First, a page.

Long-term treatment with the pharmacological inhibitors of aromatase is frequently associated with systemic toxicity and acquired drug resistance (2,3,6,10) leading to the emergence of therapy resistant stem cells. By contrast, naturally occurring TNM may exhibit lower systemic toxicity and may lack drug resistance that is induced by pharmacological inhibitors of aromatase activity. Inhibitory effect of TNM on aromatase activity is evidenced by its ability to reduce the conversion of androstenedione to E1 in MCF-7AROM cells in a dose-dependent manner. The specificity of this effect is indicated by the induction of aromatase inhibition by two selective pharmacological aromatase inhibitors LET and EXM. In this context, it is noteworthy that TNM at a concentration of 4 µg (NFD content: 8 ng) exhibits aromatase inhibition that is essentially comparable to 285 ng of LET. Therefore, based on the NFD content of TNM, it requires 35.6-fold higher concentration of LET which is indicative of a 35.6-fold greater potency of TNM. Additionally, TNM at a concentration of 100 µg (NFD content: 20 ng) exhibits aromatase inhibition, which is essentially comparable to 2,960 ng of EXM. Therefore, based on the NFD content of TNM, it requires 148-fold higher concentration of EXM which is indicative of a 148-fold greater potency of TNM. It is also noteworthy that extracts from natural products such as resveratrol and ellagitannin derivatives have documented anti-aromatase activity (33,34). In addition, natural products such as sulforaphane, benzyl iso-thiocyanate, a vitamin A derivative all-trans retinoic acid and a terpenoid carnosol have been documented to target cancer stem cells (35-37).

The present data identified several potential mechanistic leads responsible for TNM-mediated anti-aromatase activity. For example, the clinical aromatase inhibitor LET binds the active site of the aromatase enzyme, and EXM functions as a substrate analogue for the enzyme (1). TA downregulates ESR-1 and E2 metabolizing enzymes CYP1A1 and CYP1B1(17), and ER-α, and as its ligand E2 induces aromatase expression (38). Thus, TNM-mediated inhibition of the ER-α gene ESR1 and of AROM raise the possibility that TNM may be effective via one or more of the mechanisms discussed above.

At present, direct evidence to support efficacy of the active principle in TNM is equivocal. However, published evidence has demonstrated anti-cancer activity of NFD in animal models (13). In addition to NFD, another quinone β-lapachone (β-LAP) has been documented to be present in trace amounts in the non-fractionated aqueous extracts of TA and TNM. This minor constituent, at higher pharmacological concentrations, exhibits anti-cancer activity in preclinical xeno-transplant models of epithelial organ site cancers via distinct molecular mechanisms (15,16,39-41). However, it is important to recognize that at the low concentrations of TA or TNM used, the levels of β-LAP remain essentially undetectable (42).

The data from the present study have identified several potential mechanistic leads for the inhibitory efficacy of TNM in cellular models of human cancer. These leads include modulation of the RB signaling pathway, inhibition of cyclin-dependent kinase, inhibition of Cdc dual phosphatase, inhibition of cyclo-oxygenase-2, inhibition of telomerase and downregulated global expression of several genes that are involved in cell cycle progression, cellular apoptosis and hormone metabolism (14-18). Thus, collectively, these lines of evidence provide potential leads that the efficacy of TNM in the present model is likely due to its NFD content.

In conclusion, the data presented in this study, provide evidence for the growth inhibitory activity of TNM in a cellular model for aromatase-expressing post-menopausal breast cancer. More importantly, these data identify mechanistic leads as a proof of concept that TNM may be a superior naturally occurring substitute for clinical aromatase inhibitors. Overall, the present study validates an experimental approach for mechanistic evaluation of additional natural products that exhibit anti-aromatase activity. In this context, strong mechanistic leads for the efficacy of TNM in the present cell culture study identify future experimental approaches that are designed to provide clinically translatable therapeutic evidence for the use of TNM. These approaches may include experiments on the MCF-7AROM transplant model to examine the effects of TNM on tumor progression and on molecular characteristics of tumors relevant to altered E2-mediated signal transduction pathways, Additionally, for clinical translatability of the present preclinical study, experiments to obtain clinical data on absorption, distribution, metabolism and excretion (ADME) of TNM, and on data for human safety, tolerability and efficacy of TNM may provide valuable information..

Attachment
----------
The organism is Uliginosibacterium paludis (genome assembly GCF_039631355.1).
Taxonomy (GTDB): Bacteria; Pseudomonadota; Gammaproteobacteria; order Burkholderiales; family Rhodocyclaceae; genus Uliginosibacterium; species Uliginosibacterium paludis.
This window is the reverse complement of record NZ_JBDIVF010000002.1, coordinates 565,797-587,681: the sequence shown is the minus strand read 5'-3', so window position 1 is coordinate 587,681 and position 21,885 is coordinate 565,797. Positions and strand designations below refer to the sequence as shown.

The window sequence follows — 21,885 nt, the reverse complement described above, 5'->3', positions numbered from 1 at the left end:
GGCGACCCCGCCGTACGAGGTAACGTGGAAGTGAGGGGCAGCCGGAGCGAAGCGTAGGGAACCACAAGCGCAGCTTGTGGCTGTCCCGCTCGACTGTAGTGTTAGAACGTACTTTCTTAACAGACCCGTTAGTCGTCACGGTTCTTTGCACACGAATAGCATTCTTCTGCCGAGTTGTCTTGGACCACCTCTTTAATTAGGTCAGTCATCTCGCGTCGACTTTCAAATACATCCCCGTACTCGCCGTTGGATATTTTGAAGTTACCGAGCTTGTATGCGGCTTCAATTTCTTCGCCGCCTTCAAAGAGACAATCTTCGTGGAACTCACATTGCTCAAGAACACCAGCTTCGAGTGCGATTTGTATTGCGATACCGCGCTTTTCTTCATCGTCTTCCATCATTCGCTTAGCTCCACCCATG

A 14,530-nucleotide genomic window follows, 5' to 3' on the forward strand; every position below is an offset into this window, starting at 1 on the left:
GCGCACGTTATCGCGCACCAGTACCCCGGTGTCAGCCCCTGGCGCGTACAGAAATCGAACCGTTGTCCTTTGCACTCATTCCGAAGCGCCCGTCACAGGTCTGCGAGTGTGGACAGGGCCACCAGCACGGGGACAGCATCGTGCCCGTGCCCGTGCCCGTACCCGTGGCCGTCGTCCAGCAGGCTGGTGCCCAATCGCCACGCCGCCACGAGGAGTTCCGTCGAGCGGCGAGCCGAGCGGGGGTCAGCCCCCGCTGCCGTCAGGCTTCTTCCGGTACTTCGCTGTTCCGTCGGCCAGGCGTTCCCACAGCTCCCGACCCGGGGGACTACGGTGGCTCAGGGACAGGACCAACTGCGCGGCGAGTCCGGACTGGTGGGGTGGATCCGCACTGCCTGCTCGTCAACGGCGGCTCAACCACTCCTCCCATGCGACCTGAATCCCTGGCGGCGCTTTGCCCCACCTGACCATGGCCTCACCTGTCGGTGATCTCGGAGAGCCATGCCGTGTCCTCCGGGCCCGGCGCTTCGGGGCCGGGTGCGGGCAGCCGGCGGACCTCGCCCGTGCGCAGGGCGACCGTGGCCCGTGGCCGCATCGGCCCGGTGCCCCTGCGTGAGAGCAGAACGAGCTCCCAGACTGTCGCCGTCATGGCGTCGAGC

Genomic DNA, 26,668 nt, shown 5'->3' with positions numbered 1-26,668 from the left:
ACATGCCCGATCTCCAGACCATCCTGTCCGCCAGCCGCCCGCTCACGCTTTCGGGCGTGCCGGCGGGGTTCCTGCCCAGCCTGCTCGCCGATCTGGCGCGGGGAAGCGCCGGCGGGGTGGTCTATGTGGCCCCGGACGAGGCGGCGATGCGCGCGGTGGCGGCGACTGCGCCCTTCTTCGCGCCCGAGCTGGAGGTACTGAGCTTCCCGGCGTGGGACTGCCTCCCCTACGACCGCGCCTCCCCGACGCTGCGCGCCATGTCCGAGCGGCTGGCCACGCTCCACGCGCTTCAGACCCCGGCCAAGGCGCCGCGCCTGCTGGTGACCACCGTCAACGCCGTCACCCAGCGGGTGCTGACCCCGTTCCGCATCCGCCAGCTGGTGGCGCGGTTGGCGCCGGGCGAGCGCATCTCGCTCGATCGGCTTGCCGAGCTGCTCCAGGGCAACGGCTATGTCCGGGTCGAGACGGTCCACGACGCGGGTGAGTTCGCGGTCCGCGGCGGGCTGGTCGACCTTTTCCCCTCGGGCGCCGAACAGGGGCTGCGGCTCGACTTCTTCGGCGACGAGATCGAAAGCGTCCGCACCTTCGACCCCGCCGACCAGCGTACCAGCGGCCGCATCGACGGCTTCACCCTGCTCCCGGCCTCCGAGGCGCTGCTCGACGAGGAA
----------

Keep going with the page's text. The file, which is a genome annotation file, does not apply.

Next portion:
Acknowledgements

Not applicable.

Funding

Major funding support for this research was provided by Taheebo Japan, Co., Ltd. (Osaka, Japan), and by the philanthropic contributions to the American Foundation for Chinese Medicine through Randall and Barbara Smith Foundation and the Sophie Stenbeck Family Foundation.

Availability of data and materials

The data sets used and/or analyzed during the current study are available from the corresponding author on reasonable request.

Authors' contributions

NT conceived the study design, formulated the experimental protocols, and prepared the manuscript. HBN conducted all the experiments, organized and analyzed the data and participated in the preparation of the manuscript. GYCW selected the test agent and contributed to data interpretation and preparation of the manuscript. All authors have read and approved the final manuscript.

Ethics approval and consent to participate

Not applicable.

Patient consent for publication

Not applicable.

Competing interests

The authors declare that they have no competing interests.

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November 2019
Volume 11 Issue 5

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Online ISSN:2049-9442

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Copy and paste a formatted citation
APA
Telang, N., Nair, H.B., & Wong, G.Y. (2019). Growth inhibitory efficacy and anti‑aromatase activity of Tabebuia avellanedae in a model for post‑menopausal Luminal A breast cancer. Biomedical Reports, 11, 222-229. https://doi.org/10.3892/br.2019.1244
MLA
Telang, N., Nair, H. B., Wong, G. Y."Growth inhibitory efficacy and anti‑aromatase activity of Tabebuia avellanedae in a model for post‑menopausal Luminal A breast cancer". Biomedical Reports 11.5 (2019): 222-229.
Chicago
Telang, N., Nair, H. B., Wong, G. Y."Growth inhibitory efficacy and anti‑aromatase activity of Tabebuia avellanedae in a model for post‑menopausal Luminal A breast cancer". Biomedical Reports 11, no. 5 (2019): 222-229. https://doi.org/10.3892/br.2019.1244